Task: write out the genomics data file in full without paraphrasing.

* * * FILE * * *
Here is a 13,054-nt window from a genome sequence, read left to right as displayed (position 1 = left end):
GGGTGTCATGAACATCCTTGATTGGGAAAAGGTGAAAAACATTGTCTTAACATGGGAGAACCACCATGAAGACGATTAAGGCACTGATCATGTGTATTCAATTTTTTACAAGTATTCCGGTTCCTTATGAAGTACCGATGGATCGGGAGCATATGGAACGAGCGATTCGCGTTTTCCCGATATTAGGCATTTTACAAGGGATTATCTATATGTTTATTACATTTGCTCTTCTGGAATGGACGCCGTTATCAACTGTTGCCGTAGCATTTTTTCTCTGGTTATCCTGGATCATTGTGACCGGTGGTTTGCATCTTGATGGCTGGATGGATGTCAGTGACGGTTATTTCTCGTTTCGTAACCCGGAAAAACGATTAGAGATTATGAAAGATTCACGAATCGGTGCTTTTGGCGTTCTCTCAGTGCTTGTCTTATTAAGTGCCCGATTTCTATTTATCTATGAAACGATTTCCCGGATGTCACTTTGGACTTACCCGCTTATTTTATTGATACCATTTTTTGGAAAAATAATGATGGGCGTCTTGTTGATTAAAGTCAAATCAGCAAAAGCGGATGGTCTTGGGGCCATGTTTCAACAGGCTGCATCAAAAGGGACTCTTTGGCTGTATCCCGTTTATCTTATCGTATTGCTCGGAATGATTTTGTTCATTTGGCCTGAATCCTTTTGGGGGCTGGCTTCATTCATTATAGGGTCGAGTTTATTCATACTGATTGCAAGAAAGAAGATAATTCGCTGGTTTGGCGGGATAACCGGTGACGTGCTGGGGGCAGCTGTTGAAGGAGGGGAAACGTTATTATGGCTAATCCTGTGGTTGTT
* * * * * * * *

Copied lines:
Here is a 13,054-nt window from a genome sequence, read left to right as displayed (position 1 = left end):
GGGTGTCATGAACATCCTTGATTGGGAAAAGGTGAAAAACATTGTCTTAACATGGGAGAACCACCATGAAGACGATTAAGGCACTGATCATGTGTATTCAATTTTTTACAAGTATTCCGGTTCCTTATGAAGTACCGATGGATCGGGAGCATATGGAACGAGCGATTCGCGTTTTCCCGATATTAGGCATTTTACAAGGGATTATCTATATGTTTATTACATTTGCTCTTCTGGAATGGACGCCGTTATCAACTGTTGCCGTAGCATTTTTTCTCTGGTTATCCTGGATCATTGTGACCGGTGGTTTGCATCTTGATGGCTGGATGGATGTCAGTGACGGTTATTTCTCGTTTCGTAACCCGGAAAAACGATTAGAGATTATGAAAGATTCACGAATCGGTGCTTTTGGCGTTCTCTCAGTGCTTGTCTTATTAAGTGCCCGATTTCTATTTATCTATGAAACGATTTCCCGGATGTCACTTTGGACTTACCCGCTTATTTTATTGATACCATTTTTTGGAAAAATAATGATGGGCGTCTTGTTGATTAAAGTCAAATCAGCAAAAGCGGATGGTCTTGGGGCCATGTTTCAACAGGCTGCATCAAAAGGGACTCTTTGGCTGTATCCCGTTTATCTTATCGTATTGCTCGGAATGATTTTGTTCATTTGGCCTGAATCCTTTTGGGGGCTGGCTTCATTCATTATAGGGTCGAGTTTATTCATACTGATTGCAAGAAAGAAGATAATTCGCTGGTTTGGCGGGATAACCGGTGACGTGCTGGGGGCAGCTGTTGAAGGAGGGGAAACGTTATTATGGCTAATCCTGTGGTTGTT